The rise of the ultra-smartphone in 2021 came at the worst possible time

You might call 2021 the year of the ultra-smartphone. While we’ve seen super-premium, top-tier phones in the past, this is the year multiple companies had a horse in the race, expanding the niche ultra-smartphone market.

We're not just talking about your standard premium phones here, like your Samsung Galaxy S21, OnePlus 9, Google Pixel 6, or Xiaomi Mi 11; no, we're looking at smartphones that are a cut above all the rest.

Ultra-smartphones like the Galaxy S21 Ultra, Xiaomi Mi 11 Ultra and iPhone 13 Pro Max cost much more than their standard counterparts, upwards of $1,000. Some of these “ultra” versions are only the first or second iterations to ever be released by their respective companies.. And this market will probably only grow.

So what’s so special about these ultra-smartphones, anyway? Well, these phones allow companies to debut their top-end tech at top dollar, so that keen consumers can play with flashy new features and cutting-edge hardware.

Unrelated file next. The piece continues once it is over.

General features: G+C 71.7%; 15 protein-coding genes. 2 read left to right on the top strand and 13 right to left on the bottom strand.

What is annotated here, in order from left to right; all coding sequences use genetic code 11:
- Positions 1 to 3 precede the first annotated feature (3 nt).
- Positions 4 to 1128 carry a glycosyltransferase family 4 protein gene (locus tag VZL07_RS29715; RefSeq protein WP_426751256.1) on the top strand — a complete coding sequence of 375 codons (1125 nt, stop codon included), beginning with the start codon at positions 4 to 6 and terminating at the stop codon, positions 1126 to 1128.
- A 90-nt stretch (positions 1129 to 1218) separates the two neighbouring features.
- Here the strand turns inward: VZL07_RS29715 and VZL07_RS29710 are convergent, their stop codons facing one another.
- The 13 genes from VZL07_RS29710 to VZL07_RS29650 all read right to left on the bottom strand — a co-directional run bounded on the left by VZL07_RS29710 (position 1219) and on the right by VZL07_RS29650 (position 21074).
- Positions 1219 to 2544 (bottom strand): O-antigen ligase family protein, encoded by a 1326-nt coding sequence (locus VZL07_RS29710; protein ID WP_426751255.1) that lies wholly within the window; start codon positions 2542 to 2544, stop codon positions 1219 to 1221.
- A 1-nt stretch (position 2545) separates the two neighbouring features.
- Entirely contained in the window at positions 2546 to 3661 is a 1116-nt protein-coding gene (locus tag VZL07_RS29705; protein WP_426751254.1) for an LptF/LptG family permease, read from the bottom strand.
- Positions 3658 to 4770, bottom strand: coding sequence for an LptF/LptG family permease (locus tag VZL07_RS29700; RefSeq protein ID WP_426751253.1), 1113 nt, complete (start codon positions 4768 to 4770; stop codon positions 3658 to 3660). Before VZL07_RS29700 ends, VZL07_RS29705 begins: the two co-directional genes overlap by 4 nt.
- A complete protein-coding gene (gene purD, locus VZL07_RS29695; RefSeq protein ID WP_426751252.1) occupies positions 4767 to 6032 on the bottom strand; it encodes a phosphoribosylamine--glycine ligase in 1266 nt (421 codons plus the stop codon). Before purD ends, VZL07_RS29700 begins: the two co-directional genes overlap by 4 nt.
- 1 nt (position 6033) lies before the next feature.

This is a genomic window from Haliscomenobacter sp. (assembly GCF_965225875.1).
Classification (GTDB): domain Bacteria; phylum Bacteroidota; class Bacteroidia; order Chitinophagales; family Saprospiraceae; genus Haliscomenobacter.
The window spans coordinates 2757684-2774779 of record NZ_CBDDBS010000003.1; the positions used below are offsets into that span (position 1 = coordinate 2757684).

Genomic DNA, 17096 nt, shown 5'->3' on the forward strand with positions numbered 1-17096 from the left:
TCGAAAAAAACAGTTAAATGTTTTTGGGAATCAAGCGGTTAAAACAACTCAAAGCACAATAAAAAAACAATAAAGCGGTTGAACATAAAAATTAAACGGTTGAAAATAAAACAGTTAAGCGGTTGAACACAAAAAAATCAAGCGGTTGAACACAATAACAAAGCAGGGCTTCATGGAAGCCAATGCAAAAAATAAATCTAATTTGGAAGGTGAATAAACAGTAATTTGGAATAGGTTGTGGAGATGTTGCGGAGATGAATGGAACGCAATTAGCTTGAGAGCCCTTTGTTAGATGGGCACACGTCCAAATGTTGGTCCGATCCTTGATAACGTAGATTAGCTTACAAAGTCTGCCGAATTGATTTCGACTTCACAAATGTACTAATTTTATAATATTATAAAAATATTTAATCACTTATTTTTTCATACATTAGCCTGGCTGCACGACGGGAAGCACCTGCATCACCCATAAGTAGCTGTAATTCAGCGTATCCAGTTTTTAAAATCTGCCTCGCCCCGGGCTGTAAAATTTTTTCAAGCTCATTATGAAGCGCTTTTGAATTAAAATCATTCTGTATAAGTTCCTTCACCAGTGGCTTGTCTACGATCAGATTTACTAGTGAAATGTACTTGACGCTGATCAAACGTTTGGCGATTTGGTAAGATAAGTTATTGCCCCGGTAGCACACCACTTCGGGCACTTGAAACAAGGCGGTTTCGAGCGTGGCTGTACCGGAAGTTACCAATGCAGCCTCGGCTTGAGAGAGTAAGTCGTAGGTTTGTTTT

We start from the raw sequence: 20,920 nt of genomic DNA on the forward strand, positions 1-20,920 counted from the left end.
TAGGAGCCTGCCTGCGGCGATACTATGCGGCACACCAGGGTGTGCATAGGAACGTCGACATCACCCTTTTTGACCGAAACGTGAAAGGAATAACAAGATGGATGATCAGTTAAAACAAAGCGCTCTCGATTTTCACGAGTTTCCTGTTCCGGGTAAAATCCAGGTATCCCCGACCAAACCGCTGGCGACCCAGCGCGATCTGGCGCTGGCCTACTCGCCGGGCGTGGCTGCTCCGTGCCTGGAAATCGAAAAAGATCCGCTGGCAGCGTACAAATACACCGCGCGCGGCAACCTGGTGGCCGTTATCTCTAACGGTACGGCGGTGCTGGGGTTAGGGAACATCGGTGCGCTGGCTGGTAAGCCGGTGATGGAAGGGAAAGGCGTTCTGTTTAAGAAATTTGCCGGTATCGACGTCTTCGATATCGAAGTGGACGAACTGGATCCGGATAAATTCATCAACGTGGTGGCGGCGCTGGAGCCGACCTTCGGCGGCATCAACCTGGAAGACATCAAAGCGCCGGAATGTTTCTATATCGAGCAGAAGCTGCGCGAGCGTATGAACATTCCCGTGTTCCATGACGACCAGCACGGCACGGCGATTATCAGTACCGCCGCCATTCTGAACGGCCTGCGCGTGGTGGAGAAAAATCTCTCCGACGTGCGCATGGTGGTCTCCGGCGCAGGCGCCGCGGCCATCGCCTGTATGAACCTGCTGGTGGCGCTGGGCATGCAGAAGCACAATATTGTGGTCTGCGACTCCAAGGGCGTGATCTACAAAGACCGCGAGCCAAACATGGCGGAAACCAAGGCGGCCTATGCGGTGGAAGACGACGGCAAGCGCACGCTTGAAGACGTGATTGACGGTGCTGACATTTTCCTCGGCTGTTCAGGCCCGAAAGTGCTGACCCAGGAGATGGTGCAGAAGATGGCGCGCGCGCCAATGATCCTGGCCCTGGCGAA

With so many new entries in this market category, we feel like 2021 was the year of the 'ultra-smartphone'. The problem? Covid-19 and its supply chain aftershocks made this the worst possible year to launch such tantalizing mobile tech.

What is an 'ultra-smartphone'?

iPhone 13 Pro Max

The iPhone 13 Pro Max (Image credit: TechRadar)

When we talk about ultra-smartphones, we're looking at the high end of premium mobiles (not including foldables, which are also super pricey, but because of their design).

Three of the best examples are the aforementioned mobiles from Samsung, Xiaomi and Apple. All three phones are very expensive, but with better specs than any other member of their respective families.

These phones are huge, and often stocked with additions that probably appeal more to the power-user than to the average phone user. Take, for example, the Mi 11 Ultra's rear selfie camera, or the Galaxy S21 Ultra's stylus compatibility - such features are intriguing, but also bump up the price.

These phones aren't designed with your everyday consumer in mind. No, they're for the dedicated phone fan with money to burn.

The worst possible time

The market for premium smartphones has always been a bit exclusive, since most people can’t afford to spend huge amounts of money on pricey mobiles - at least not while affordable ones exist.